I've been dealing with credit report issues for decades. As a general rule, unless a borrower can demonstrate that the creditor has violated the law, or that the account was actually paid according to the contract, there is no relief from a negative credit report entry.
That said, I have had some success with literally negotiating the negative entry off of a credit report. A creditor has the power to delete a previous entry on grounds that it is a "clerical error." This raises no issue with the credit reporting agency (CRA), because it is an admission that the original entry was erroneous, but for a harmless reason.
The problem that I have encountered is usually due to being unable to reach an employee of the creditor who has the authority to negotiate. That is, there are employees who deal with accounting, with negotiating foreclosure issues and bankruptcy -- but, there is almost never anyone with a job description that includes the adjustment of a credit reporting error -- because, as a general rule, credit reporting information is automatically transferred to the CRAs.
Credit card issuers routinely adjust credit report entries. Some issuers even use a one-time adjustment for late payment as an card holder benefit for marketing purposes. But, loan servicers don't do this sort of thing, because there's no market benefit.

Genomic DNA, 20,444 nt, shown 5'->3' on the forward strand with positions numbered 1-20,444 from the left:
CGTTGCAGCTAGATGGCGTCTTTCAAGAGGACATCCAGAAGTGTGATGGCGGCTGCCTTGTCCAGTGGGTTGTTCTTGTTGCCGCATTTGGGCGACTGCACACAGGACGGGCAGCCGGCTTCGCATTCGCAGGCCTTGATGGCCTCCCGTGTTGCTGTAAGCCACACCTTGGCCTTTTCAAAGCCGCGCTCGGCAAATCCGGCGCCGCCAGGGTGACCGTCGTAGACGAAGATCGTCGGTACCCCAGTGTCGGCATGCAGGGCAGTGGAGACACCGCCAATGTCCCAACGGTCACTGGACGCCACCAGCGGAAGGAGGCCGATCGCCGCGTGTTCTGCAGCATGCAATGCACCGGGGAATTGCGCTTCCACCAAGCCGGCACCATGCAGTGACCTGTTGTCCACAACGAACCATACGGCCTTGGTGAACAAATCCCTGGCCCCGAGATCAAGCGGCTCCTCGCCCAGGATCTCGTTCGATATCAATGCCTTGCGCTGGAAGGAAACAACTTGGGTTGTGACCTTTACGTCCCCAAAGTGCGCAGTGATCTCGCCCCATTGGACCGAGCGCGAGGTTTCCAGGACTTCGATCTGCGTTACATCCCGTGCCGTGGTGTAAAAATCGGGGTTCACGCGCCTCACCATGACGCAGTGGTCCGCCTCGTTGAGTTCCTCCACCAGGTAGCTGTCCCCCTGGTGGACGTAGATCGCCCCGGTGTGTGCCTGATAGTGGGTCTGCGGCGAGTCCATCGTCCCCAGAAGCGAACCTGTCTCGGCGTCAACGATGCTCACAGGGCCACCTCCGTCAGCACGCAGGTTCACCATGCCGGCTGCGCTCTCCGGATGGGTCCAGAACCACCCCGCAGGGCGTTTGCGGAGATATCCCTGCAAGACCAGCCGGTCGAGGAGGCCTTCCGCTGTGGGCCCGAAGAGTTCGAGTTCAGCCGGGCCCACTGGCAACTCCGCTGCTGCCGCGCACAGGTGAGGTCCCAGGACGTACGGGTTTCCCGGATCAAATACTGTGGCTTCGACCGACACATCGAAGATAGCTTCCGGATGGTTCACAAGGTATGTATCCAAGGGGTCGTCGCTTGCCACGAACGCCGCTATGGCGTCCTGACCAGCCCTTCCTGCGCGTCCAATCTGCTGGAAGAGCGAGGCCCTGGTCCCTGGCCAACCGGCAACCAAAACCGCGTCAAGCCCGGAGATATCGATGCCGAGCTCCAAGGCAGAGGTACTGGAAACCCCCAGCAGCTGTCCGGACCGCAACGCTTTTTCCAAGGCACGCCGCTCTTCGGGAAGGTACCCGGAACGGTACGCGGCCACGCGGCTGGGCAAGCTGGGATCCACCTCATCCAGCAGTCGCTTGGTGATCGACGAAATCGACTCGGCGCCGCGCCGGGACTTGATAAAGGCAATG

What this means is that you need to find someone in authority with whom you can "make a deal" And, by "deal," I mean, "offer to pay them for the cost of having an employee remove the account entry. There absolutely is someone at the loan servicer who can delete the entry, and there is also a manager somewhere who can negotiate a deal with you. But, finding that person can be near to impossible. You just have to keep trying.
One option is to write a letter to the CEO of the organization. The letter will inevitably be read by the CEO's administrative assistance, and if he or she thinks your sufficiently "needy," there is a good chance (in my experience), that the assistant will mention the issue to the CEO, who may say something like, "I don't really have time for this sort of thing, but if you think the borrower should get a break, then call [middle manager name] and have them fix the credit report.
It's a power thing, and it makes the CEO feel more in touch with the "little people." And, it gives the assistant some power, which makes him/her feel special (without giving them a raise).
The bot***** *****ne is that there is no "legal" means to enforce the issue, because as a matter of law, your payment was late, or insufficient. So, you have to do what lawyers do when the law isn't on their side: try to negotiate a deal/settlement -- because that's all you can do.
Note: If there were a legal means of adjusting your credit report, I would tell you, because I've knocked dozens of these types of issues off of credit reports in the past. But, your facts just don't provide an legal leverage -- so, negotiation (or, pleading with the gods) is the only available route.
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